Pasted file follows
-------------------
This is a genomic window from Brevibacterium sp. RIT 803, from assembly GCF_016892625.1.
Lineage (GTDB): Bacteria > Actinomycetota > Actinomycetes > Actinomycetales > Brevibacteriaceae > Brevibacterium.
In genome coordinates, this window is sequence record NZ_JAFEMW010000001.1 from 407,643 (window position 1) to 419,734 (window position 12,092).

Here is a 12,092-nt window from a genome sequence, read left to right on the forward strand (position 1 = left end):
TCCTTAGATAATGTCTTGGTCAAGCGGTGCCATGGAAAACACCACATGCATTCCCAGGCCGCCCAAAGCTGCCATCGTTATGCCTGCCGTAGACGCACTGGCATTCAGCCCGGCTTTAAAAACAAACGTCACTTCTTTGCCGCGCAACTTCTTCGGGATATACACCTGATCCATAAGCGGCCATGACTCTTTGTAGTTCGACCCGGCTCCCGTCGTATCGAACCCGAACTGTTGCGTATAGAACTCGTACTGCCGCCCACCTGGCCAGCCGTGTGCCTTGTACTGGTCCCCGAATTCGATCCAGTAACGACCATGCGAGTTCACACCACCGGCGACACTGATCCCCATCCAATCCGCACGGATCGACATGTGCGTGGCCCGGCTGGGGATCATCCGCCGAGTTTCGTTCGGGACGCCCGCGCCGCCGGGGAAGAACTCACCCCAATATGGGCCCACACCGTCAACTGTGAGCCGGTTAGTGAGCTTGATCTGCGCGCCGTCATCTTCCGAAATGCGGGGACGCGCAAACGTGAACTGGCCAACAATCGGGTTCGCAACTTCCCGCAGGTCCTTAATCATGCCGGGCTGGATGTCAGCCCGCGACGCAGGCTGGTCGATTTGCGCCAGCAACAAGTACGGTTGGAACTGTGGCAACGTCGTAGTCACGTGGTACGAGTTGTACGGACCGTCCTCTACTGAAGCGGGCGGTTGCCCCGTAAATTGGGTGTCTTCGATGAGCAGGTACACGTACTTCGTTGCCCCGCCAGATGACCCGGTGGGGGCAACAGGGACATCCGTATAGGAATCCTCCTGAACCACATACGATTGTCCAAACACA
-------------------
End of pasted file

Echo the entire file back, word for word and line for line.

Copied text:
This is a genomic window from Brevibacterium sp. RIT 803, from assembly GCF_016892625.1.
Lineage (GTDB): Bacteria > Actinomycetota > Actinomycetes > Actinomycetales > Brevibacteriaceae > Brevibacterium.
In genome coordinates, this window is sequence record NZ_JAFEMW010000001.1 from 407,643 (window position 1) to 419,734 (window position 12,092).

Here is a 12,092-nt window from a genome sequence, read left to right on the forward strand (position 1 = left end):
TCCTTAGATAATGTCTTGGTCAAGCGGTGCCATGGAAAACACCACATGCATTCCCAGGCCGCCCAAAGCTGCCATCGTTATGCCTGCCGTAGACGCACTGGCATTCAGCCCGGCTTTAAAAACAAACGTCACTTCTTTGCCGCGCAACTTCTTCGGGATATACACCTGATCCATAAGCGGCCATGACTCTTTGTAGTTCGACCCGGCTCCCGTCGTATCGAACCCGAACTGTTGCGTATAGAACTCGTACTGCCGCCCACCTGGCCAGCCGTGTGCCTTGTACTGGTCCCCGAATTCGATCCAGTAACGACCATGCGAGTTCACACCACCGGCGACACTGATCCCCATCCAATCCGCACGGATCGACATGTGCGTGGCCCGGCTGGGGATCATCCGCCGAGTTTCGTTCGGGACGCCCGCGCCGCCGGGGAAGAACTCACCCCAATATGGGCCCACACCGTCAACTGTGAGCCGGTTAGTGAGCTTGATCTGCGCGCCGTCATCTTCCGAAATGCGGGGACGCGCAAACGTGAACTGGCCAACAATCGGGTTCGCAACTTCCCGCAGGTCCTTAATCATGCCGGGCTGGATGTCAGCCCGCGACGCAGGCTGGTCGATTTGCGCCAGCAACAAGTACGGTTGGAACTGTGGCAACGTCGTAGTCACGTGGTACGAGTTGTACGGACCGTCCTCTACTGAAGCGGGCGGTTGCCCCGTAAATTGGGTGTCTTCGATGAGCAGGTACACGTACTTCGTTGCCCCGCCAGATGACCCGGTGGGGGCAACAGGGACATCCGTATAGGAATCCTCCTGAACCACATACGATTGTCCAAACACA